"I don't suffer fools gladly," Lisa Duffy told IBTimes UK, as the Cambridgeshire councillor spoke over the phone about her plans to become Ukip leader. Duffy is a relative unknown outside of the Eurosceptic party's circles, but the mother of six has entered the race to succeed one of the most well-known politicians in Europe right now, Nigel Farage.

The 48-year-old admitted "there's never going to be a second Nigel" and argued "now is the time for something very different". Duffy, who serves as chief-of-staff to East of England MEP, certainly offers 'something different' to the Farage persona. The former Mayor of Ramsey boasts of her grassroots credentials and has a background in retail, working as a manager for supermarket chain Asda.

Duffy said she would draw on those skills to bring unity to the party – an issue which has dogged the party for years. To end the now infamous Ukip civil wars and skirmishes, Duffy will introduce a more consistent disciplinary procedures.

"I've managed teams of 250 people, I've managed volunteers and I understand people. But if you don't nip things in the bud and show a consistent level of consequence, then I'm afraid it's going to be all over the show," she said.

Duffy added: "We haven't had enough teams in place, we haven't been tough enough. I'm not afraid to manage, I'm a manager by trade and I will manage. I don't suffer fools gladly, but I'm an extremely fair person. I expect people to behave as I would behave and we would have very clear guidelines."

Moving away from Ukip's internal strife, Duffy refused to give a figure on how many seats the party can win at the next general election, which is expected in 2020 under the Fixed Terms Parliament Act. However, the former party director did give a flavour of the direction she wanted to take the party.

"The future isn't about being an MEP, the future is about someone who is grassroots, someone who is part of a councillor base and someone who is a team builder," Duff said. "Nigel's shoes marched Ukip and the UK out of the EU. The new leader has to have a new set of shoes.

"This person has to walk us into Westminster. It's about building the team, building the grassroots, building the councillors and making our policies fit for purpose for Westminster."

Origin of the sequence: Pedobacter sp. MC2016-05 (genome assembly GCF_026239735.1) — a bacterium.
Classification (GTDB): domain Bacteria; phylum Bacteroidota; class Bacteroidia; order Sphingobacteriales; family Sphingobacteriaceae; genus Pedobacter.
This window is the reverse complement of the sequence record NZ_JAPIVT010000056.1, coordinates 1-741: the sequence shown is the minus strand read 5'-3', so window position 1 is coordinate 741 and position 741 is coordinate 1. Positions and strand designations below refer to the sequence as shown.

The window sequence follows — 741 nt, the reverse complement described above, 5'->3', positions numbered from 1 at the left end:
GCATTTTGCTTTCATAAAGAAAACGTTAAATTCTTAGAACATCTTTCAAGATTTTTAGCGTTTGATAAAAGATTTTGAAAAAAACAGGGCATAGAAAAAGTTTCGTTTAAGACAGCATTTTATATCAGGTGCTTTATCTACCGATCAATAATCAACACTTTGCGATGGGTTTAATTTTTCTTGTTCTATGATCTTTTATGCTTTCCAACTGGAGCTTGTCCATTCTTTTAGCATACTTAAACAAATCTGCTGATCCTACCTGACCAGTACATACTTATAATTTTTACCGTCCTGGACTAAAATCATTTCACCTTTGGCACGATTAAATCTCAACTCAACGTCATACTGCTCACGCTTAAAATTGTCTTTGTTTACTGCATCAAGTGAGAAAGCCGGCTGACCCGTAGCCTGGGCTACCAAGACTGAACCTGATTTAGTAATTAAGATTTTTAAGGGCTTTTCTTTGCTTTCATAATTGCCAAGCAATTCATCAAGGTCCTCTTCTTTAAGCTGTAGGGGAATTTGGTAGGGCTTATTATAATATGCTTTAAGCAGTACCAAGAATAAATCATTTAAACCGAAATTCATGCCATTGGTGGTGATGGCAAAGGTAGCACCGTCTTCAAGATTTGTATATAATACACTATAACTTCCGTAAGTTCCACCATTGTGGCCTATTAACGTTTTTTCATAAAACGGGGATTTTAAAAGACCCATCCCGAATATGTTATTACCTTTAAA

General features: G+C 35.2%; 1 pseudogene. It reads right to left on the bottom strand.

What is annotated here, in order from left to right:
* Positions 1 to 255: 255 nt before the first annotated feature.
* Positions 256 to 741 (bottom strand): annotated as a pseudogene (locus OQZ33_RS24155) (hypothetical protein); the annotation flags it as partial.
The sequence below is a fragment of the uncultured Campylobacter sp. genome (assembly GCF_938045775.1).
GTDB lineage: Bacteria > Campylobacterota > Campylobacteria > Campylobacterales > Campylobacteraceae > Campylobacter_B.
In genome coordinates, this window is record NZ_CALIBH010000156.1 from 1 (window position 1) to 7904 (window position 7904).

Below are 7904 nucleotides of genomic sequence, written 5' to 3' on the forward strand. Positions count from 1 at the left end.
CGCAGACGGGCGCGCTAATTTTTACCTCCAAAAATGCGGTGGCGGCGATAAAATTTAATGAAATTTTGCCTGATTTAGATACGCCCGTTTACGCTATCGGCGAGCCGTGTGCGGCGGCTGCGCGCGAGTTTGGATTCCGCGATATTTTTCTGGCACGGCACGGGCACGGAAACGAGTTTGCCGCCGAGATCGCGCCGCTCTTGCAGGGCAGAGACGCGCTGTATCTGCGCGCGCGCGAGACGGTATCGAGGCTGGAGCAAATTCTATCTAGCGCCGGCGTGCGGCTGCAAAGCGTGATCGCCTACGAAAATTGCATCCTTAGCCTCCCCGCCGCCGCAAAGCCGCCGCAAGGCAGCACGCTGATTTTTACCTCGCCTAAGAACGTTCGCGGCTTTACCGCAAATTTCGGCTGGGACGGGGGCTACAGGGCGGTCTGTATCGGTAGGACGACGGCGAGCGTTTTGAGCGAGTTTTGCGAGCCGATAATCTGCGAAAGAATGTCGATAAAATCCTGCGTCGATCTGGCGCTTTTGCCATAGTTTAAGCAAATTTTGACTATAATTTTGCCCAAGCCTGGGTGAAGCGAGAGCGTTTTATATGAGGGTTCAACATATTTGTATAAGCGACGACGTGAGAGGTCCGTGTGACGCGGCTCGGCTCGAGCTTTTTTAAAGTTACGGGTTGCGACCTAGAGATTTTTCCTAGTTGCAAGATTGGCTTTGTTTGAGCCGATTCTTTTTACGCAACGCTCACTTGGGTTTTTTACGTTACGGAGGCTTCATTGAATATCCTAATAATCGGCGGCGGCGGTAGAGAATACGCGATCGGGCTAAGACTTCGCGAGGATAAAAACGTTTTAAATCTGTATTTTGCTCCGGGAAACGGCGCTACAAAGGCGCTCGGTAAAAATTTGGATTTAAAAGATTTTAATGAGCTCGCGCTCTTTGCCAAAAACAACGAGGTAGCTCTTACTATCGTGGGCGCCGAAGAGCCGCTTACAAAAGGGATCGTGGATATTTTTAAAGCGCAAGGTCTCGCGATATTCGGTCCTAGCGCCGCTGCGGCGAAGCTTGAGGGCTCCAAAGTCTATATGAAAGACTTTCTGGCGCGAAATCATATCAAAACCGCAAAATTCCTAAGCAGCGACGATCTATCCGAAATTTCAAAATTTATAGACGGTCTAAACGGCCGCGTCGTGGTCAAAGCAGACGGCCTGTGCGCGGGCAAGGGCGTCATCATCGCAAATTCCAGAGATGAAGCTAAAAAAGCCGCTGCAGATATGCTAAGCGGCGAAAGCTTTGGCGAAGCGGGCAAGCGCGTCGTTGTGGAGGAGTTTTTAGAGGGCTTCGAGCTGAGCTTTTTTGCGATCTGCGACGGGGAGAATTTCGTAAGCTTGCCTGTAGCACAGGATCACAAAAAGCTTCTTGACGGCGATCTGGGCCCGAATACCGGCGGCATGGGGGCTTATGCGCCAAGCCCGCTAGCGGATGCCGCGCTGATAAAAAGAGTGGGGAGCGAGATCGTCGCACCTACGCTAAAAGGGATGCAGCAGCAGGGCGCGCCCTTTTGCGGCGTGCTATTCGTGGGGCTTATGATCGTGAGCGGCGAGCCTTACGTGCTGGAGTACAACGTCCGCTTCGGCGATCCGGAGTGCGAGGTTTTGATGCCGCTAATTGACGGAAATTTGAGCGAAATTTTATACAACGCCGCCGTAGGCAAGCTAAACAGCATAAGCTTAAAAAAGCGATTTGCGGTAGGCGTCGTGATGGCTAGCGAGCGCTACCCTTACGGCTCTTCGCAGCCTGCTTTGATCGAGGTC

Duffy also has the support of party heavyweight Suzanne Evans, a former deputy chairman who was the architect behind Ukip's 2015 general election manifesto. Evans, who is suspended from the party, recently compared Farage's leadership to like running a "rugby club on tour".

The charge was a common one – beer-drinking, cigarette-smoking Farage had made Ukip too blokey. So what would Duffy, one of three women in leadership race, do to get more female supporters?

"It's very difficult to get women involved in politics. Women have very, very busy lives – as do men – but it does tend to be seen as a very blokey thing," she said. "But I think Ukip has the ability to attract females to it if we can stop some of the internal fighting, which I plan to do, actually make ourselves more attractive and give people to be part of Ukip."

"To be fair, there are a lot of women in Ukip, but most of them are behind the scenes working incredibly hard. I've never really put myself forward, other than being a councillor, I've always been the one pushing others to get elected. There are a lot of women in Ukip and now is the time to put their heads up and show what they're made of."

Which begged the question, why did Duffy decide to put her name into the hat? "An MEP said to me 'Lis', do you know what your problem is? You've never been elected to Europe, that's a weakness'," she said.

"I sat there and I thought you know what, it's not a weakness, it's a strength. I've spent the last 12 years building up the Ukip party, working at local levels, building myself up. I chose not to be an MEP because I didn't want to go over there, I didn't want to be part of that world."